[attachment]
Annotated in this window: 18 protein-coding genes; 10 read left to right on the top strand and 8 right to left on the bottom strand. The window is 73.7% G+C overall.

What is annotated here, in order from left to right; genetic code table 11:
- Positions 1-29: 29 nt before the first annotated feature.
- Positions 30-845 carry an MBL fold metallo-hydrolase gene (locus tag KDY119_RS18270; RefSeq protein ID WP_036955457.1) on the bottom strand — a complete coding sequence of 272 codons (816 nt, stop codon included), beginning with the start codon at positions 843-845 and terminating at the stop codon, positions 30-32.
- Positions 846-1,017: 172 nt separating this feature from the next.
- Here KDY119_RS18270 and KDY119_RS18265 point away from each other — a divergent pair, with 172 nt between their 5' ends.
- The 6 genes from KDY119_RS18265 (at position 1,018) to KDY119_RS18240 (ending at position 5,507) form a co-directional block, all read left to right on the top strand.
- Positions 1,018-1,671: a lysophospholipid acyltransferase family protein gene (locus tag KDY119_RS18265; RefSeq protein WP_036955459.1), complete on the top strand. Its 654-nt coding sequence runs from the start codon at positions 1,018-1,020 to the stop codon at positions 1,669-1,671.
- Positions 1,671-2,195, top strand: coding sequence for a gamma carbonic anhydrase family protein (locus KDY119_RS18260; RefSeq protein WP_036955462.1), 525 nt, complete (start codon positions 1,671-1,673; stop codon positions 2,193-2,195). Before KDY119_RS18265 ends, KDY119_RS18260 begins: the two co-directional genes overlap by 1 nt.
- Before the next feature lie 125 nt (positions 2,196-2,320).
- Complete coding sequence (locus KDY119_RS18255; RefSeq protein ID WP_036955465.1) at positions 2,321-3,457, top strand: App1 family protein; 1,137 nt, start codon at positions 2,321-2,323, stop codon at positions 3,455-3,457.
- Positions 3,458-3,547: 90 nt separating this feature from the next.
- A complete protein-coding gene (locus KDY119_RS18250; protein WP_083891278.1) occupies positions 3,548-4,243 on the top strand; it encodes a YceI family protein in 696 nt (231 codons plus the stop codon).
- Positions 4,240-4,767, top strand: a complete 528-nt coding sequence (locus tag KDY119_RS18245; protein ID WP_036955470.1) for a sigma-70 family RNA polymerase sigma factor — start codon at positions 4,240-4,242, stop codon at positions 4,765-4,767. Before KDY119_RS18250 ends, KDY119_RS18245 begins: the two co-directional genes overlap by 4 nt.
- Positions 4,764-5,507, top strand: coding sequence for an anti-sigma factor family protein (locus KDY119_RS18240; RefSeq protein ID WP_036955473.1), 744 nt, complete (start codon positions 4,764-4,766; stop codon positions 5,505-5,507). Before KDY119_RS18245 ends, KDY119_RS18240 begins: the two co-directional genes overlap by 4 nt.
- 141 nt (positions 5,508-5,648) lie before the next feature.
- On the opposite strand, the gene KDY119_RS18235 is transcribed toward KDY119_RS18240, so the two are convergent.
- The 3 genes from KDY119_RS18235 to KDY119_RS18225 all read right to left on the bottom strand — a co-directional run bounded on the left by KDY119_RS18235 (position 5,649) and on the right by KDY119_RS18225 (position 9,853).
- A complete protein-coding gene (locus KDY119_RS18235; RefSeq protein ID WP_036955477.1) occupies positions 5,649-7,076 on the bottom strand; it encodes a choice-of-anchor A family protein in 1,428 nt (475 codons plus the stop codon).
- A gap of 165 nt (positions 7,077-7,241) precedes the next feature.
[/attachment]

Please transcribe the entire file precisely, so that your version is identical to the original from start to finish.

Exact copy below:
Annotated in this window: 18 protein-coding genes; 10 read left to right on the top strand and 8 right to left on the bottom strand. The window is 73.7% G+C overall.

What is annotated here, in order from left to right; genetic code table 11:
- Positions 1-29: 29 nt before the first annotated feature.
- Positions 30-845 carry an MBL fold metallo-hydrolase gene (locus tag KDY119_RS18270; RefSeq protein ID WP_036955457.1) on the bottom strand — a complete coding sequence of 272 codons (816 nt, stop codon included), beginning with the start codon at positions 843-845 and terminating at the stop codon, positions 30-32.
- Positions 846-1,017: 172 nt separating this feature from the next.
- Here KDY119_RS18270 and KDY119_RS18265 point away from each other — a divergent pair, with 172 nt between their 5' ends.
- The 6 genes from KDY119_RS18265 (at position 1,018) to KDY119_RS18240 (ending at position 5,507) form a co-directional block, all read left to right on the top strand.
- Positions 1,018-1,671: a lysophospholipid acyltransferase family protein gene (locus tag KDY119_RS18265; RefSeq protein WP_036955459.1), complete on the top strand. Its 654-nt coding sequence runs from the start codon at positions 1,018-1,020 to the stop codon at positions 1,669-1,671.
- Positions 1,671-2,195, top strand: coding sequence for a gamma carbonic anhydrase family protein (locus KDY119_RS18260; RefSeq protein WP_036955462.1), 525 nt, complete (start codon positions 1,671-1,673; stop codon positions 2,193-2,195). Before KDY119_RS18265 ends, KDY119_RS18260 begins: the two co-directional genes overlap by 1 nt.
- Before the next feature lie 125 nt (positions 2,196-2,320).
- Complete coding sequence (locus KDY119_RS18255; RefSeq protein ID WP_036955465.1) at positions 2,321-3,457, top strand: App1 family protein; 1,137 nt, start codon at positions 2,321-2,323, stop codon at positions 3,455-3,457.
- Positions 3,458-3,547: 90 nt separating this feature from the next.
- A complete protein-coding gene (locus KDY119_RS18250; protein WP_083891278.1) occupies positions 3,548-4,243 on the top strand; it encodes a YceI family protein in 696 nt (231 codons plus the stop codon).
- Positions 4,240-4,767, top strand: a complete 528-nt coding sequence (locus tag KDY119_RS18245; protein ID WP_036955470.1) for a sigma-70 family RNA polymerase sigma factor — start codon at positions 4,240-4,242, stop codon at positions 4,765-4,767. Before KDY119_RS18250 ends, KDY119_RS18245 begins: the two co-directional genes overlap by 4 nt.
- Positions 4,764-5,507, top strand: coding sequence for an anti-sigma factor family protein (locus KDY119_RS18240; RefSeq protein ID WP_036955473.1), 744 nt, complete (start codon positions 4,764-4,766; stop codon positions 5,505-5,507). Before KDY119_RS18245 ends, KDY119_RS18240 begins: the two co-directional genes overlap by 4 nt.
- 141 nt (positions 5,508-5,648) lie before the next feature.
- On the opposite strand, the gene KDY119_RS18235 is transcribed toward KDY119_RS18240, so the two are convergent.
- The 3 genes from KDY119_RS18235 to KDY119_RS18225 all read right to left on the bottom strand — a co-directional run bounded on the left by KDY119_RS18235 (position 5,649) and on the right by KDY119_RS18225 (position 9,853).
- A complete protein-coding gene (locus KDY119_RS18235; RefSeq protein ID WP_036955477.1) occupies positions 5,649-7,076 on the bottom strand; it encodes a choice-of-anchor A family protein in 1,428 nt (475 codons plus the stop codon).
- A gap of 165 nt (positions 7,077-7,241) precedes the next feature.